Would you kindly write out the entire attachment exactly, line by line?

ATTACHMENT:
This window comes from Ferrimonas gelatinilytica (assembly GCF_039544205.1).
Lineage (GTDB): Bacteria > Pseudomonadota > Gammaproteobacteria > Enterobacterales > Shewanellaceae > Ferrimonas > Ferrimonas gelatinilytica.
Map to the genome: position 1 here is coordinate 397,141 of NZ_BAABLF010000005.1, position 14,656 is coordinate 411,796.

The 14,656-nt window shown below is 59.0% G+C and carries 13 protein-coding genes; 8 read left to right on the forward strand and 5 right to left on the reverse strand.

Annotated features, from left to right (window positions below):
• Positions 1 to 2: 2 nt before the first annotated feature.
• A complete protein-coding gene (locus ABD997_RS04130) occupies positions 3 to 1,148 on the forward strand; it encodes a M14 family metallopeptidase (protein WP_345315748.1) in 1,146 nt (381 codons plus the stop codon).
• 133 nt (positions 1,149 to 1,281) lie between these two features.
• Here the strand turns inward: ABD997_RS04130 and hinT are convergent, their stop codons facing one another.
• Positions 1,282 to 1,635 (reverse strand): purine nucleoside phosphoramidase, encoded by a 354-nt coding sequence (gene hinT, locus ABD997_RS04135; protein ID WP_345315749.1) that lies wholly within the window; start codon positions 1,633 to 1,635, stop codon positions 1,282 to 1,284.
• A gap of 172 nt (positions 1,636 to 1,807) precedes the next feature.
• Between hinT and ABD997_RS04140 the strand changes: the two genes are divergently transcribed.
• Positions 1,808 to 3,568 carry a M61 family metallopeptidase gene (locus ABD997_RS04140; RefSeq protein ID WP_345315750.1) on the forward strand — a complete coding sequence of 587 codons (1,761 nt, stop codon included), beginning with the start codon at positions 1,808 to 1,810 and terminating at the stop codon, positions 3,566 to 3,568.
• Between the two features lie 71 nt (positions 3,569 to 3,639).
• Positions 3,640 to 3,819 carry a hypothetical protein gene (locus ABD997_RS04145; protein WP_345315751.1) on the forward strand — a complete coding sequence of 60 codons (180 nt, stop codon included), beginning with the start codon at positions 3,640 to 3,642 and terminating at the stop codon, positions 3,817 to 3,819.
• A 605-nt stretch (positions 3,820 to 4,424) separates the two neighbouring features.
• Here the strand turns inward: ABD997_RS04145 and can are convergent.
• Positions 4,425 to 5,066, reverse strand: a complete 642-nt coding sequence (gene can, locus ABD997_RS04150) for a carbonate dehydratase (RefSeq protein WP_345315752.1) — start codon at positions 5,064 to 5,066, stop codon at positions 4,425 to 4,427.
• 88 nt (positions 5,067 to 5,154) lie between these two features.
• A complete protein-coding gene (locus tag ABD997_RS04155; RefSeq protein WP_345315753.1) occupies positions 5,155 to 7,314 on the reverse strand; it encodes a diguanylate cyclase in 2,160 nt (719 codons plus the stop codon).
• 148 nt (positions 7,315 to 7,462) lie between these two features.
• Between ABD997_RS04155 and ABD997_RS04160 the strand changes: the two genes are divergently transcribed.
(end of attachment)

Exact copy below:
This window comes from Ferrimonas gelatinilytica (assembly GCF_039544205.1).
Lineage (GTDB): Bacteria > Pseudomonadota > Gammaproteobacteria > Enterobacterales > Shewanellaceae > Ferrimonas > Ferrimonas gelatinilytica.
Map to the genome: position 1 here is coordinate 397,141 of NZ_BAABLF010000005.1, position 14,656 is coordinate 411,796.

The 14,656-nt window shown below is 59.0% G+C and carries 13 protein-coding genes; 8 read left to right on the forward strand and 5 right to left on the reverse strand.

Annotated features, from left to right (window positions below):
• Positions 1 to 2: 2 nt before the first annotated feature.
• A complete protein-coding gene (locus ABD997_RS04130) occupies positions 3 to 1,148 on the forward strand; it encodes a M14 family metallopeptidase (protein WP_345315748.1) in 1,146 nt (381 codons plus the stop codon).
• 133 nt (positions 1,149 to 1,281) lie between these two features.
• Here the strand turns inward: ABD997_RS04130 and hinT are convergent, their stop codons facing one another.
• Positions 1,282 to 1,635 (reverse strand): purine nucleoside phosphoramidase, encoded by a 354-nt coding sequence (gene hinT, locus ABD997_RS04135; protein ID WP_345315749.1) that lies wholly within the window; start codon positions 1,633 to 1,635, stop codon positions 1,282 to 1,284.
• A gap of 172 nt (positions 1,636 to 1,807) precedes the next feature.
• Between hinT and ABD997_RS04140 the strand changes: the two genes are divergently transcribed.
• Positions 1,808 to 3,568 carry a M61 family metallopeptidase gene (locus ABD997_RS04140; RefSeq protein ID WP_345315750.1) on the forward strand — a complete coding sequence of 587 codons (1,761 nt, stop codon included), beginning with the start codon at positions 1,808 to 1,810 and terminating at the stop codon, positions 3,566 to 3,568.
• Between the two features lie 71 nt (positions 3,569 to 3,639).
• Positions 3,640 to 3,819 carry a hypothetical protein gene (locus ABD997_RS04145; protein WP_345315751.1) on the forward strand — a complete coding sequence of 60 codons (180 nt, stop codon included), beginning with the start codon at positions 3,640 to 3,642 and terminating at the stop codon, positions 3,817 to 3,819.
• A 605-nt stretch (positions 3,820 to 4,424) separates the two neighbouring features.
• Here the strand turns inward: ABD997_RS04145 and can are convergent.
• Positions 4,425 to 5,066, reverse strand: a complete 642-nt coding sequence (gene can, locus ABD997_RS04150) for a carbonate dehydratase (RefSeq protein WP_345315752.1) — start codon at positions 5,064 to 5,066, stop codon at positions 4,425 to 4,427.
• 88 nt (positions 5,067 to 5,154) lie between these two features.
• A complete protein-coding gene (locus tag ABD997_RS04155; RefSeq protein WP_345315753.1) occupies positions 5,155 to 7,314 on the reverse strand; it encodes a diguanylate cyclase in 2,160 nt (719 codons plus the stop codon).
• 148 nt (positions 7,315 to 7,462) lie between these two features.
• Between ABD997_RS04155 and ABD997_RS04160 the strand changes: the two genes are divergently transcribed.